Why Mel B may have stayed in her abusive relationship

05 Apr Why Mel B may have stayed in her abusive relationship

Mel B has filed divorce papers stating her husband, Stephen Belafonte, subjected her to psychological and physical abuse. Allegedly it dates back to the first year of their marriage, in 2007. It made headlines when she was a judge on X Factor and she turned up for a show with obvious bruises on her body. She now has finally left him and has restraining order against him. 

Yet she went back to him time and time again. It may seem crazy to us that someone can stay with a partner who abuses them, whether it’s emotional or physical abuse, or both. I see it every week in my clinic and I also have first-hand experience of what it’s like to be in an abusive relationship. So why do we stay?

  • Fear of the consequences of leaving. In abusive relationships, you find yourself walking on egg shells and tip toeing around your partner so you don’t upset them. You may be scared of how angry they will be or of what they will do to you or your family if you leave. The potential repercussions make it terrifying to leave.

 

  • During an abusive relationship, your confidence and self-esteem will have been chipped away at so that you doubt your own ability to survive without your partner. You will be fearful of never finding love again as you may well have been told you are unlovable and led to believe that you are lucky to have them.

 

  • You may have given away your financial control and not have ready access to money. It’s a common trait in abusive relationships and many of my clients have no idea about family finances or access to funds.

 

  • You can become co-dependent and become addicted to being in a relationship no matter how toxic it is. We would rather stay with what we know than leave and face the unknown. We compromise our values and beliefs to stay to the point that we lose direction and a sense of self.

 

  • You believe that you love your partner despite the way they treat you. You may even hope that they will change.

 

  • You don’t want to break up the family unit and believe the children are better off living with both parents. The reality is that children are better off out of a negative environment and will be looking at you as their role model. They will be learning what love and marriage mean from you so be careful what they are witnessing.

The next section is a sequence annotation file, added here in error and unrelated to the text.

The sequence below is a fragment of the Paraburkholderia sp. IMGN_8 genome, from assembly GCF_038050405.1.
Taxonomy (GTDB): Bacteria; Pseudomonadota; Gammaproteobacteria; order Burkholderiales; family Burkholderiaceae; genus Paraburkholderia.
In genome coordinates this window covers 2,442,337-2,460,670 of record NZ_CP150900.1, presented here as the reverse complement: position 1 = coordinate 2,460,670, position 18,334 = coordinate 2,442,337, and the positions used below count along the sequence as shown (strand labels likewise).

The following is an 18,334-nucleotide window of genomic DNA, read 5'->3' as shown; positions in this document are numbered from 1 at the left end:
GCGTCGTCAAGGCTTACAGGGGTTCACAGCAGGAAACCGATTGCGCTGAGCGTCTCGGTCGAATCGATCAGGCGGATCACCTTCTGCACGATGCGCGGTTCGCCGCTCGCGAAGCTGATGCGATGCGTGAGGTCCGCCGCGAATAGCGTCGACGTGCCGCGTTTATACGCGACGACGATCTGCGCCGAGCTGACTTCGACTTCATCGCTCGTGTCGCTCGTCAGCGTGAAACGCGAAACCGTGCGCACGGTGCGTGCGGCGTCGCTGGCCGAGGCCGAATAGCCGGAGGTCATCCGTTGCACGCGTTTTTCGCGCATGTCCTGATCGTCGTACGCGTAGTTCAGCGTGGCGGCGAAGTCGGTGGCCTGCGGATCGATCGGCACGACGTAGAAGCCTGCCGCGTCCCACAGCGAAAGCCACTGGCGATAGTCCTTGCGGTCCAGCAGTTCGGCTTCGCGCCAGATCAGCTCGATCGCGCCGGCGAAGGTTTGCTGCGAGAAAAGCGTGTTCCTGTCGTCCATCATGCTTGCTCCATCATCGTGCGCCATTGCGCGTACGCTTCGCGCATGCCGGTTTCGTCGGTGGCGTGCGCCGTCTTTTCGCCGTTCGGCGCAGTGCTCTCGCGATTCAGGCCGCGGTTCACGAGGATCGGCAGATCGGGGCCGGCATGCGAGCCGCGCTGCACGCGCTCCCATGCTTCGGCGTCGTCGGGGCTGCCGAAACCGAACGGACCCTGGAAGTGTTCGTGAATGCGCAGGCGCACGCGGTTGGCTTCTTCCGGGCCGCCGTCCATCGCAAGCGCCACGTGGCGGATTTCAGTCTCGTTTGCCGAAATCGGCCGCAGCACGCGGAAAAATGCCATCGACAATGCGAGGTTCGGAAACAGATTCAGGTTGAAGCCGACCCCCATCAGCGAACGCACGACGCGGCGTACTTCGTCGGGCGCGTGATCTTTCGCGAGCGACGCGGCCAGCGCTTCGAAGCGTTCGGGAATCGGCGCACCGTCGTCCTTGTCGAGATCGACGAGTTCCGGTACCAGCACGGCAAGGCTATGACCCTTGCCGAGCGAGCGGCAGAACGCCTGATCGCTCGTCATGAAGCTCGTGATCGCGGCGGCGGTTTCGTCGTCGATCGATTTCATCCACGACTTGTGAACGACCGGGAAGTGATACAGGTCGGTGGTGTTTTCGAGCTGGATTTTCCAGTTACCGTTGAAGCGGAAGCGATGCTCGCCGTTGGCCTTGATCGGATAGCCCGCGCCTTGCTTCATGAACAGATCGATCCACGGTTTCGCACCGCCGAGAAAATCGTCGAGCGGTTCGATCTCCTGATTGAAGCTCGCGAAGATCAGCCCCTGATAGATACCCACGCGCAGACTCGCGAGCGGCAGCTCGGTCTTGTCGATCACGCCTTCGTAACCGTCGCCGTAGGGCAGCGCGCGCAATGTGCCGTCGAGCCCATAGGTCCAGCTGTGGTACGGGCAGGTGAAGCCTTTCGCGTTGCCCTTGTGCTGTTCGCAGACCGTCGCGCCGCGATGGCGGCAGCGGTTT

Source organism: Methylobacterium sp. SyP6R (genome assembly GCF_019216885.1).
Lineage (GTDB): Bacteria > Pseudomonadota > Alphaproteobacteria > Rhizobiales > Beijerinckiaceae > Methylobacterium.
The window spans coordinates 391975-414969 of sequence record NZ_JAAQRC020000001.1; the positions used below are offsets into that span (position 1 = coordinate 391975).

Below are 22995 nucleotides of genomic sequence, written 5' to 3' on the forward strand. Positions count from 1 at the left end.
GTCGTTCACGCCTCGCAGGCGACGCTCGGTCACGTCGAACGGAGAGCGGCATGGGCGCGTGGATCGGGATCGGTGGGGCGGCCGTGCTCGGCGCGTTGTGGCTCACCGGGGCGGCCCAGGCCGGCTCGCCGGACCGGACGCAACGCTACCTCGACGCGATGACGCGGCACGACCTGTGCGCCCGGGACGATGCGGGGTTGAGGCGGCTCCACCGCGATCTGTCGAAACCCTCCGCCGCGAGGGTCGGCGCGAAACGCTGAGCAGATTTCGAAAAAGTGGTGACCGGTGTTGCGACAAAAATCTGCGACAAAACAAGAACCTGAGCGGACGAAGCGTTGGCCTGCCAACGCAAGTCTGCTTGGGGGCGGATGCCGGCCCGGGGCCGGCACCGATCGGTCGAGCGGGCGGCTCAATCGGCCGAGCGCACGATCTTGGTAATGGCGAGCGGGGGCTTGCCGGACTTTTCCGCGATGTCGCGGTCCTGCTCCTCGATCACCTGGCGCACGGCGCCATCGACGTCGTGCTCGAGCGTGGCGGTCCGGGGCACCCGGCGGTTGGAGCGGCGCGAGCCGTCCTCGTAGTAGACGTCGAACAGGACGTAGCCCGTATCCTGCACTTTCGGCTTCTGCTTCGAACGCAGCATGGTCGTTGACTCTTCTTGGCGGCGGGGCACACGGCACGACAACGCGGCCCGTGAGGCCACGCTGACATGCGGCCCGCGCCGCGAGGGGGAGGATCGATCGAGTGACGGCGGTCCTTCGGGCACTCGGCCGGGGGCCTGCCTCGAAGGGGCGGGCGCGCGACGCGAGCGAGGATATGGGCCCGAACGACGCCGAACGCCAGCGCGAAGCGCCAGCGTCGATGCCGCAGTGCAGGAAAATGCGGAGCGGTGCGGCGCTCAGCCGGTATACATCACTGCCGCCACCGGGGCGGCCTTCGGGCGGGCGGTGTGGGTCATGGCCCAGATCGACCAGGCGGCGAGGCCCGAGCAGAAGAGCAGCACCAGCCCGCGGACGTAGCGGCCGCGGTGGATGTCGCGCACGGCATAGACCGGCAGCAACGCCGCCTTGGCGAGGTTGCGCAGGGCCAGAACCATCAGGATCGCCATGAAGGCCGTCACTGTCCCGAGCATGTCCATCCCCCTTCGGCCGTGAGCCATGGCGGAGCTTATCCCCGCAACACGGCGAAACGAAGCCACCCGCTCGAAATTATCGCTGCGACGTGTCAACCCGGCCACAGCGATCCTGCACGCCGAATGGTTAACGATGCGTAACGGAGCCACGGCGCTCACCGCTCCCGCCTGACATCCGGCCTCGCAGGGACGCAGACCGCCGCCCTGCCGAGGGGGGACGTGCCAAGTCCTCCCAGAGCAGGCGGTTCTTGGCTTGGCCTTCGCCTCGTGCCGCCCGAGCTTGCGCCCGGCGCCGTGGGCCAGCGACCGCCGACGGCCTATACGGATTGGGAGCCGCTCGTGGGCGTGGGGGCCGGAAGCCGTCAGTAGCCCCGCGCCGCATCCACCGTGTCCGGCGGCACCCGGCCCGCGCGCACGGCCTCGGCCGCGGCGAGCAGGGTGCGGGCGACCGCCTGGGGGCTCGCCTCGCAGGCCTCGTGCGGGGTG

• Abusive partners can be extremely persuasive and after outbursts of unacceptable behaviour can become charming and appear apologetic in order to win you back.

 

  • Denial is a way of protecting us until our body and mind is strong enough to deal with it. Downplaying and excusing bad behaviour is very common until you have that “switch flicking moment”‘ when you can’t tolerate it anymore.

 

It’s a rollercoaster of emotions and one that can be both humiliating and degrading. It’s important to remember it can happen to the most intelligent, successful and confident of people, both men and women.

In fact, abusive partners are often attracted like to a moth to a flame to empathetic, kind, happy and successful personalities. They want what you have. Remember that to be that unkind to other people they cannot be happy. They are hurting and want what you have and represent. But as time goes on they realise they can never be the way you are. So, they begin to resent you for it and this leads to the controlling and punishing behaviour. In fact, every time they look at you they become more and more resentful and so start out to destroy you and the very things that attracted them to you in the first place.

There is a way to bounce back though. I know as I have done it. I’m not saying it’s easy but there are many simple things you can do to grab back your control and claw your way back from this. Sign up to my newsletter on my website homepage for more info on reclaiming your life and being happy again after an abusive relationship.

 

Here are 3 of my top tips to get you started reclaiming your life again are:

 

  1. Educate yourself about personality disorders as getter a deeper understanding of what you are dealing with will help you to realise that it is not your fault. It will also show you that you are not alone and empower you to find ways to move forward.
  2. Spend time with friends and family who make you feel good. Surrounding yourself with positive people who care about you will have a big impact on how you feel.
  3. Take small positive steps forward every day. Don’t overwhelm yourself by trying to let go and move on all in one go. You have to go through a healing process and deal with the negative emotions one by one. Be kind to yourself and take small steps every day to keep your momentum in moving forward.

 

There is a light at the end of the tunnel and you can be happy again. I have developed lots of techniques and strategies you can use to help you bounce back. I’m not saying it’s easy but there are many simple things you can do to grab back your control and claw your way back from this. Sign up to my newsletter on my website homepage for more info on reclaiming your life and being happy again after an abusive relationship.

 

 

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Sara Davison
Sara@saradavison.com